• RELATED APPLICATION
  • This application claims the benefit of priority to U.S. provisional application having Ser. No. 61/240,257, filed Sep. 7, 2009, the specification of which is incorporated herein by reference in its entirety.
  • BRIEF DESCRIPTION OF THE DRAWINGS
  • In order to understand the invention and to see how it may be carried out in practice, a preferred embodiment will now be described, by way of non-limiting example only, with reference to the accompanying drawings, in which:
  • FIG. 1A is a block diagram of a personal device based system for voice operated reminders, according to an embodiment of the present invention;
  • FIG. 1B is a diagram showing examples of reminders with the portions of the reminder identified.
  • FIG. 2 is a flowchart of a method for recording and playing back voice operated reminders, according to an embodiment of the present invention;
  • FIG. 3 is a flowchart of a method for incorporating user notification, automatic delays of reminders, playback of date and time, reminder triggered commands, according to an embodiment of the present invention; and
  • FIG. 4 is a flowchart of a method for allowing specification of commands in place of playback of a reminder, according to an embodiment of the present invention.
  • FIG. 5A is a block diagram of a personal device based system with additional elements allowing use of location and activity based rules for playback of reminders, and the creation of known locations and activities, according to an embodiment of the present invention;
  • FIG. 5A is diagram showing relative positions possibly used to determine the intended use of the reminder system, according to an embodiment of the present invention.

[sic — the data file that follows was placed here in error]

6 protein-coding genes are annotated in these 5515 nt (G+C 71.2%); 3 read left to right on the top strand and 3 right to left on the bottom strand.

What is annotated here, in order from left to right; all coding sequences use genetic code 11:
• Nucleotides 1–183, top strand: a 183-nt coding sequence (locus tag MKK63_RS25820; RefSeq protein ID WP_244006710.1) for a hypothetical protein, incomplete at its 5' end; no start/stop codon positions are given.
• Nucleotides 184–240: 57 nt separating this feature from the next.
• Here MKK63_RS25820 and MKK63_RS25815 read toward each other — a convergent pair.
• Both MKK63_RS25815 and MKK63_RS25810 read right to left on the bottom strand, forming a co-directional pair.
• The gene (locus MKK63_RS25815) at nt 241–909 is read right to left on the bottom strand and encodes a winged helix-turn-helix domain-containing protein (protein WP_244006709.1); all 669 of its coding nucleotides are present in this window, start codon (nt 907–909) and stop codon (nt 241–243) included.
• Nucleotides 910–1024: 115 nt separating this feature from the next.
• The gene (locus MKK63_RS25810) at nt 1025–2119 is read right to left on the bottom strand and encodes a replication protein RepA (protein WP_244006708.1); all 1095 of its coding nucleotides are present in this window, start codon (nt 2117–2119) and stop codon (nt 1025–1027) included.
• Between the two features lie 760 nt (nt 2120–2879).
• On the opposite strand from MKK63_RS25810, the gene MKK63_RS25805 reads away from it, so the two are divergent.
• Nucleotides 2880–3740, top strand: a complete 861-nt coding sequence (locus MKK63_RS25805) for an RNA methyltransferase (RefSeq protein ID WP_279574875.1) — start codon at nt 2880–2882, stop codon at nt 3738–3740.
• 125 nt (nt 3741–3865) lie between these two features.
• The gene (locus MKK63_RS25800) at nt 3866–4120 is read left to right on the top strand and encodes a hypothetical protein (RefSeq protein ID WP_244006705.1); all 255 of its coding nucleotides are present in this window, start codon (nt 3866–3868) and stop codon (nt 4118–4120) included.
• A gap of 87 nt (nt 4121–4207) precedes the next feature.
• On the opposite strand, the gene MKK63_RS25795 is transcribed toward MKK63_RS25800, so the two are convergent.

• FIG. 6 is a block diagram of a position activated system, according to an embodiment of the present invention;
  • FIG. 7 is a representative grammar for reminder specification and commands.
  • DETAILED DESCRIPTION OF EMBODIMENTS
  • Described herein are embodiments of the current invention for a personal voice reminder system. Examples of reminding capabilities include reminders based on time, location and/or activity.
  • As used herein, the phrase “for example,” “such as” and variants thereof describe non-limiting embodiments of the present invention.
  • Reference in the specification to “one embodiment”, “an embodiment”, “some embodiments”, “another embodiment”, “other embodiments”, “various embodiments”, or variations thereof means that a particular feature, structure or characteristic described in connection with the embodiment(s) is included in at least one embodiment of the invention. Thus the appearance of the phrase “one embodiment”, “an embodiment”, “some embodiments”, “another embodiment”, “other embodiments” “various embodiments”, or variations thereof do not necessarily refer to the same embodiment(s).